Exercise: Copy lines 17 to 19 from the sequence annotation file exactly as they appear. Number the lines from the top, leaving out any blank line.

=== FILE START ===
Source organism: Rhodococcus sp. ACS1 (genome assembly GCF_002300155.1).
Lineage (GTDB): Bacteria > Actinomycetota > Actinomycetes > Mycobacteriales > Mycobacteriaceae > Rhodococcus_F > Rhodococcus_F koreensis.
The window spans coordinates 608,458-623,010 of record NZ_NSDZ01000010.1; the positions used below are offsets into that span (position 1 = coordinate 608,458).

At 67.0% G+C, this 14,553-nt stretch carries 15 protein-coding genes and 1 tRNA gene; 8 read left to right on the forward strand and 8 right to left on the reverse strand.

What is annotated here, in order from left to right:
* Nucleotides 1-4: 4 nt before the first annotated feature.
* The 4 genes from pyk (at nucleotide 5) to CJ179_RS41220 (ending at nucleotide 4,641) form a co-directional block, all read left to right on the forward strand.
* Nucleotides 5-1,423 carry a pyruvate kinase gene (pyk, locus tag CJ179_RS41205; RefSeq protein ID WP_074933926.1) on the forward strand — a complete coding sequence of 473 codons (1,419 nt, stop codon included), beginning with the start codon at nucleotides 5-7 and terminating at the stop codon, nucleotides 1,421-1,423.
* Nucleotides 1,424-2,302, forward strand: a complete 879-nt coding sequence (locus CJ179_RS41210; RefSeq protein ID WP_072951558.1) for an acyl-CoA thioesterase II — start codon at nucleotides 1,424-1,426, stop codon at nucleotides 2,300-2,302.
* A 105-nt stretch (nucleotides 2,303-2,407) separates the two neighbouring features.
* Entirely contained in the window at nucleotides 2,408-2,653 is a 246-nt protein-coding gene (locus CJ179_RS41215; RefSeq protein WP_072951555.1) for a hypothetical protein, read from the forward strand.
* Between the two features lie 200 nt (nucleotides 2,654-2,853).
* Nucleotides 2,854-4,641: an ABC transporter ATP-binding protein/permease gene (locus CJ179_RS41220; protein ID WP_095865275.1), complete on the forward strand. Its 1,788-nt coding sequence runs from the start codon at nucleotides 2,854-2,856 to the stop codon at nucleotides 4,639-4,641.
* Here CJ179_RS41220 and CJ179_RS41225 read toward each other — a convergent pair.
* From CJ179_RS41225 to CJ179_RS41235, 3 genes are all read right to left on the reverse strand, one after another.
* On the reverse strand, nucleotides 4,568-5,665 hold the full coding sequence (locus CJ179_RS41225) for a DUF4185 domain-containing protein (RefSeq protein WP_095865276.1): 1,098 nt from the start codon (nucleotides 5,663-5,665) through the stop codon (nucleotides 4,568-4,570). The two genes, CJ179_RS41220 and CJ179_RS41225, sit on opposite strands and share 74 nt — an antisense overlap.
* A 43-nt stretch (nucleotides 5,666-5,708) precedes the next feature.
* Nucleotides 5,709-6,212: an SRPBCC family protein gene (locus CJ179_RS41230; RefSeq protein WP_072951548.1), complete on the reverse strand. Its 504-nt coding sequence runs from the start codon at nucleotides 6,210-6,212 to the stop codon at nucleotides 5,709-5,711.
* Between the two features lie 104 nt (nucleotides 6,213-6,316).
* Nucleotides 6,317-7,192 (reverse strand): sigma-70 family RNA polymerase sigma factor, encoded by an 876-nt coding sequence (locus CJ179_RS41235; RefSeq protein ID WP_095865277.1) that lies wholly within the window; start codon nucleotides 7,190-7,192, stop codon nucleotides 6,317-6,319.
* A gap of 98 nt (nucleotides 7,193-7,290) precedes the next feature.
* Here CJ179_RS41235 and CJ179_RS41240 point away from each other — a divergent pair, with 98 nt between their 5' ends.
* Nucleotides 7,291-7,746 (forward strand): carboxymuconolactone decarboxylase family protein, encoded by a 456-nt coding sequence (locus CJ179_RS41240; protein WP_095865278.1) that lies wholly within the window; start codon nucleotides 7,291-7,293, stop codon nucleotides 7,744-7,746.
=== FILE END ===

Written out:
* A 43-nt stretch (nucleotides 5,666-5,708) precedes the next feature.
* Nucleotides 5,709-6,212: an SRPBCC family protein gene (locus CJ179_RS41230; RefSeq protein WP_072951548.1), complete on the reverse strand. Its 504-nt coding sequence runs from the start codon at nucleotides 6,210-6,212 to the stop codon at nucleotides 5,709-5,711.
* Between the two features lie 104 nt (nucleotides 6,213-6,316).